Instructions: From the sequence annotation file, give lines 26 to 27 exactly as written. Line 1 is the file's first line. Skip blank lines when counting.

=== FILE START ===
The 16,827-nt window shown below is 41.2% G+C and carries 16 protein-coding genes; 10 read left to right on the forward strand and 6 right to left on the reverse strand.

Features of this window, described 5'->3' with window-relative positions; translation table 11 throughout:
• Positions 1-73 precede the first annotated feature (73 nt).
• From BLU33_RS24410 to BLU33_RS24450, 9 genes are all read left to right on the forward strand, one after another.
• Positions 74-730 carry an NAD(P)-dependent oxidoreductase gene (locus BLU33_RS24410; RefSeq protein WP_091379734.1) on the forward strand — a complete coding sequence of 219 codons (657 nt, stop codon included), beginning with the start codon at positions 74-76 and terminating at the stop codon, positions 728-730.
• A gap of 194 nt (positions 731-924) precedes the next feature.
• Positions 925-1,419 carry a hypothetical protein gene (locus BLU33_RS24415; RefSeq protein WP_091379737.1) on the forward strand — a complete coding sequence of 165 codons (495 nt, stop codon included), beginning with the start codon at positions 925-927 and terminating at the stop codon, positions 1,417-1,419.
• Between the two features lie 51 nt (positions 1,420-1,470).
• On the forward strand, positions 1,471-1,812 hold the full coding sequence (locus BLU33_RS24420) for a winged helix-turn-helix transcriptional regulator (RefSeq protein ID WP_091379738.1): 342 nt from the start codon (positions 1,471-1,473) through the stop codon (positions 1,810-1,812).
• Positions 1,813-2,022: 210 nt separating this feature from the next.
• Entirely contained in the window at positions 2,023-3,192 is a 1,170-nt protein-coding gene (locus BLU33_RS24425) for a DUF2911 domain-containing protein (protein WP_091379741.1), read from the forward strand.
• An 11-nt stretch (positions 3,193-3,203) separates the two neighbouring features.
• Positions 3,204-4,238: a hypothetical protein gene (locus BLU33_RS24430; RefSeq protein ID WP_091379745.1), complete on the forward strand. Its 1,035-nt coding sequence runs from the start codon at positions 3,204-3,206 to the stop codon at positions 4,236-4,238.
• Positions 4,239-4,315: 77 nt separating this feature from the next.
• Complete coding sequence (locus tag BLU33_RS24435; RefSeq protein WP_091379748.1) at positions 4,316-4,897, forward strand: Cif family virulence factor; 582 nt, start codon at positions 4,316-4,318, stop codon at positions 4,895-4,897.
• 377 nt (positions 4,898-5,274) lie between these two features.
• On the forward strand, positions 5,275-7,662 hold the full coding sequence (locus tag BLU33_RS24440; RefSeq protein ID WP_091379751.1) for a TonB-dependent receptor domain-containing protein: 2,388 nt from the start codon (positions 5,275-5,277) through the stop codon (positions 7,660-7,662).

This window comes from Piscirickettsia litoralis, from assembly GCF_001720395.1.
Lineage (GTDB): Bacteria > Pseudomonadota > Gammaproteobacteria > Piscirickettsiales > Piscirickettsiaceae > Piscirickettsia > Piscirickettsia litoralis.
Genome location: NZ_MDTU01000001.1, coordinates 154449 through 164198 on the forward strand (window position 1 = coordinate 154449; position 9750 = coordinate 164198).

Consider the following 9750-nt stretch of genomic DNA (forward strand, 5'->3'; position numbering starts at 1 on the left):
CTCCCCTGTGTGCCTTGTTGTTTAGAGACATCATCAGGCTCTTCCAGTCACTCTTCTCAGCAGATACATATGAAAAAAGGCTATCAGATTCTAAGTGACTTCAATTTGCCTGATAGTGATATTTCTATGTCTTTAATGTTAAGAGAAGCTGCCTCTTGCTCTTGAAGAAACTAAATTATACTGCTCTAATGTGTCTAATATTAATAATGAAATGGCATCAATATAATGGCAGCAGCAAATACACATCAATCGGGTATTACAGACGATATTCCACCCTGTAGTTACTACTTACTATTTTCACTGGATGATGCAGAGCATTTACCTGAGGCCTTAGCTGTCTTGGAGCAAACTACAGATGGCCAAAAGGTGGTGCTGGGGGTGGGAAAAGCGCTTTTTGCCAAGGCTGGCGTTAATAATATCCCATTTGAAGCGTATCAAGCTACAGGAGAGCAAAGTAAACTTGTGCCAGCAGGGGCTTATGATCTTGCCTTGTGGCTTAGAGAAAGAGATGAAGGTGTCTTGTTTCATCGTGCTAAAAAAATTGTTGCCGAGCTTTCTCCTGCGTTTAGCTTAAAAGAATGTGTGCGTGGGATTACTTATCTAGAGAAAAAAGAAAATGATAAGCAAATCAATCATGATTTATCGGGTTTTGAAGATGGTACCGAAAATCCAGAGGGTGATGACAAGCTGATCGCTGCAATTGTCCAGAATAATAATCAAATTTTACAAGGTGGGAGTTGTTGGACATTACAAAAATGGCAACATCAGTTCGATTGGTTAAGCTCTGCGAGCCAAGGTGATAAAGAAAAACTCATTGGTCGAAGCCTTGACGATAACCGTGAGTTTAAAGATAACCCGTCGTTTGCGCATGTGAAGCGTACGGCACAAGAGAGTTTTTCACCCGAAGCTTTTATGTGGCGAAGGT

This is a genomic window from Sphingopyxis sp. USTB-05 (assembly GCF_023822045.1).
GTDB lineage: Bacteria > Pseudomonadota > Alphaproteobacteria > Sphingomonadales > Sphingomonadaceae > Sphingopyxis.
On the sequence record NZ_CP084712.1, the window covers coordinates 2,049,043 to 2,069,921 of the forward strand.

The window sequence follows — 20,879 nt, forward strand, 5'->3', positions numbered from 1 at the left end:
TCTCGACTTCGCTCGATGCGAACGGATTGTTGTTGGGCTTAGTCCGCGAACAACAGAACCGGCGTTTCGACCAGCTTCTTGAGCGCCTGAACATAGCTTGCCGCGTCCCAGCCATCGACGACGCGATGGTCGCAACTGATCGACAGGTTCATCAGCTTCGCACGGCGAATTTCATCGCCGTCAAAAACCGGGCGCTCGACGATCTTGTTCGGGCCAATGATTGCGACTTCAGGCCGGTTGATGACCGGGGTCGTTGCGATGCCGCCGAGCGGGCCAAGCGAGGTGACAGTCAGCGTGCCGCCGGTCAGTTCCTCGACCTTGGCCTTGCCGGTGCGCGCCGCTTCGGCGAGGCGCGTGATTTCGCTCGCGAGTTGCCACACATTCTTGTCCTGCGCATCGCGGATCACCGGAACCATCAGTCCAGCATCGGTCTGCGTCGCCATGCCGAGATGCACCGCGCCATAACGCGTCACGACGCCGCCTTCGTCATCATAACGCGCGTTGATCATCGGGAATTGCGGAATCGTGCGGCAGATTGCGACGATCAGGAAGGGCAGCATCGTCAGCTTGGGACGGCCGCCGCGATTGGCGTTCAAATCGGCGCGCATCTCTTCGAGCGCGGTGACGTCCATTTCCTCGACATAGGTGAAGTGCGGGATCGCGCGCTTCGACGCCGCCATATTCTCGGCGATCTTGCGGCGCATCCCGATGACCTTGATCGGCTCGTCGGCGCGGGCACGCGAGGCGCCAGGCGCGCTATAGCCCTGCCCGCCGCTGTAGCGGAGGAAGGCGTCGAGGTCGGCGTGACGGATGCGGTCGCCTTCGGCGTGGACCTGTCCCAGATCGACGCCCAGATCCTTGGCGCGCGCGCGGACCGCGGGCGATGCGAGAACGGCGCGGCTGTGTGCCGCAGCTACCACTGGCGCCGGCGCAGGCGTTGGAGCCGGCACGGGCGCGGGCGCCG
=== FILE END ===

The window sequence follows — 20,879 nt, forward strand, 5'->3', positions numbered from 1 at the left end:
TCTCGACTTCGCTCGATGCGAACGGATTGTTGTTGGGCTTAGTCCGCGAACAACAGAACCGGCGTTTCGACCAGCTTCTTGAGCGCCTGAACATAGCTTGCCGCGTCCCAGCCATCGACGACGCGATGGTCGCAACTGATCGACAGGTTCATCAGCTTCGCACGGCGAATTTCATCGCCGTCAAAAACCGGGCGCTCGACGATCTTGTTCGGGCCAATGATTGCGACTTCAGGCCGGTTGATGACCGGGGTCGTTGCGATGCCGCCGAGCGGGCCAAGCGAGGTGACAGTCAGCGTGCCGCCGGTCAGTTCCTCGACCTTGGCCTTGCCGGTGCGCGCCGCTTCGGCGAGGCGCGTGATTTCGCTCGCGAGTTGCCACACATTCTTGTCCTGCGCATCGCGGATCACCGGAACCATCAGTCCAGCATCGGTCTGCGTCGCCATGCCGAGATGCACCGCGCCATAACGCGTCACGACGCCGCCTTCGTCATCATAACGCGCGTTGATCATCGGGAATTGCGGAATCGTGCGGCAGATTGCGACGATCAGGAAGGGCAGCATCGTCAGCTTGGGACGGCCGCCGCGATTGGCGTTCAAATCGGCGCGCATCTCTTCGAGCGCGGTGACGTCCATTTCCTCGACATAGGTGAAGTGCGGGATCGCGCGCTTCGACGCCGCCATATTCTCGGCGATCTTGCGGCGCATCCCGATGACCTTGATCGGCTCGTCGGCGCGGGCACGCGAGGCGCCAGGCGCGCTATAGCCCTGCCCGCCGCTGTAGCGGAGGAAGGCGTCGAGGTCGGCGTGACGGATGCGGTCGCCTTCGGCGTGGACCTGTCCCAGATCGACGCCCAGATCCTTGGCGCGCGCGCGGACCGCGGGCGATGCGAGAACGGCGCGGCTGTGTGCCGCAGCTACCACTGGCGCCGGCGCAGGCGTTGGAGCCGGCACGGGCGCGGGCGCCG